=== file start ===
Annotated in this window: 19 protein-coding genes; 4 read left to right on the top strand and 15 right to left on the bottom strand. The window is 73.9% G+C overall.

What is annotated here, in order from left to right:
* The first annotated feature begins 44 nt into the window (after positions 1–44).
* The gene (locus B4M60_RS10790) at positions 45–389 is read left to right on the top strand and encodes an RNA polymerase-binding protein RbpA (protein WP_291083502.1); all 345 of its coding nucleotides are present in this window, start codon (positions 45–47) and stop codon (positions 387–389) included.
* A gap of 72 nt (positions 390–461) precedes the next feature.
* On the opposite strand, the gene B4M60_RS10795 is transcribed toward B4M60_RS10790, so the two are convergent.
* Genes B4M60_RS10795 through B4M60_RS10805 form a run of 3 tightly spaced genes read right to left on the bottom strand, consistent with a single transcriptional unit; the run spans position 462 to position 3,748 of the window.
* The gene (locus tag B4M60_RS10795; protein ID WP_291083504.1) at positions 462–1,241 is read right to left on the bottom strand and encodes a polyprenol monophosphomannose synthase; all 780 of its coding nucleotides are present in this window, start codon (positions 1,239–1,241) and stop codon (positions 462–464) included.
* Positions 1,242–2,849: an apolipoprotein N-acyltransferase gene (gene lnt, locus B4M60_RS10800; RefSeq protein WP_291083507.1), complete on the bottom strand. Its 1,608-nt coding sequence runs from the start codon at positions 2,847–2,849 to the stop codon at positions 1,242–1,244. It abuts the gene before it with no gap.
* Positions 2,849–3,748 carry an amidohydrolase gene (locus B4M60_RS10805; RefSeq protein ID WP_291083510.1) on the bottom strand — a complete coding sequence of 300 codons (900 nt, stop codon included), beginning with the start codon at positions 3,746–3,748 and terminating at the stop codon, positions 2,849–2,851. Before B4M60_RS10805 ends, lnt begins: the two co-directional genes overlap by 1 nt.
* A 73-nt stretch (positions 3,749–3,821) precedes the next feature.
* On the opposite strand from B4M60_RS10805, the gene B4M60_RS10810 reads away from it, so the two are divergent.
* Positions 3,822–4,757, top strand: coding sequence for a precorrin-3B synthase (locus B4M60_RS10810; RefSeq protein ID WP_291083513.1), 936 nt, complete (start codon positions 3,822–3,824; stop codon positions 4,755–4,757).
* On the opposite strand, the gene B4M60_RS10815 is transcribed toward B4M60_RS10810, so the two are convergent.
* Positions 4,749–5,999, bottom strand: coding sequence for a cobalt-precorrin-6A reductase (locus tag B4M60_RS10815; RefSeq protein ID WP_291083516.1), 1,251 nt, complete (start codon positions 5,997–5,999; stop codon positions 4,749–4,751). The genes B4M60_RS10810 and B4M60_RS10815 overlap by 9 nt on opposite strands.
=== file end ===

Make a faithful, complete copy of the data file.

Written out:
Annotated in this window: 19 protein-coding genes; 4 read left to right on the top strand and 15 right to left on the bottom strand. The window is 73.9% G+C overall.

What is annotated here, in order from left to right:
* The first annotated feature begins 44 nt into the window (after positions 1–44).
* The gene (locus B4M60_RS10790) at positions 45–389 is read left to right on the top strand and encodes an RNA polymerase-binding protein RbpA (protein WP_291083502.1); all 345 of its coding nucleotides are present in this window, start codon (positions 45–47) and stop codon (positions 387–389) included.
* A gap of 72 nt (positions 390–461) precedes the next feature.
* On the opposite strand, the gene B4M60_RS10795 is transcribed toward B4M60_RS10790, so the two are convergent.
* Genes B4M60_RS10795 through B4M60_RS10805 form a run of 3 tightly spaced genes read right to left on the bottom strand, consistent with a single transcriptional unit; the run spans position 462 to position 3,748 of the window.
* The gene (locus tag B4M60_RS10795; protein ID WP_291083504.1) at positions 462–1,241 is read right to left on the bottom strand and encodes a polyprenol monophosphomannose synthase; all 780 of its coding nucleotides are present in this window, start codon (positions 1,239–1,241) and stop codon (positions 462–464) included.
* Positions 1,242–2,849: an apolipoprotein N-acyltransferase gene (gene lnt, locus B4M60_RS10800; RefSeq protein WP_291083507.1), complete on the bottom strand. Its 1,608-nt coding sequence runs from the start codon at positions 2,847–2,849 to the stop codon at positions 1,242–1,244. It abuts the gene before it with no gap.
* Positions 2,849–3,748 carry an amidohydrolase gene (locus B4M60_RS10805; RefSeq protein ID WP_291083510.1) on the bottom strand — a complete coding sequence of 300 codons (900 nt, stop codon included), beginning with the start codon at positions 3,746–3,748 and terminating at the stop codon, positions 2,849–2,851. Before B4M60_RS10805 ends, lnt begins: the two co-directional genes overlap by 1 nt.
* A 73-nt stretch (positions 3,749–3,821) precedes the next feature.
* On the opposite strand from B4M60_RS10805, the gene B4M60_RS10810 reads away from it, so the two are divergent.
* Positions 3,822–4,757, top strand: coding sequence for a precorrin-3B synthase (locus B4M60_RS10810; RefSeq protein ID WP_291083513.1), 936 nt, complete (start codon positions 3,822–3,824; stop codon positions 4,755–4,757).
* On the opposite strand, the gene B4M60_RS10815 is transcribed toward B4M60_RS10810, so the two are convergent.
* Positions 4,749–5,999, bottom strand: coding sequence for a cobalt-precorrin-6A reductase (locus tag B4M60_RS10815; RefSeq protein ID WP_291083516.1), 1,251 nt, complete (start codon positions 5,997–5,999; stop codon positions 4,749–4,751). The genes B4M60_RS10810 and B4M60_RS10815 overlap by 9 nt on opposite strands.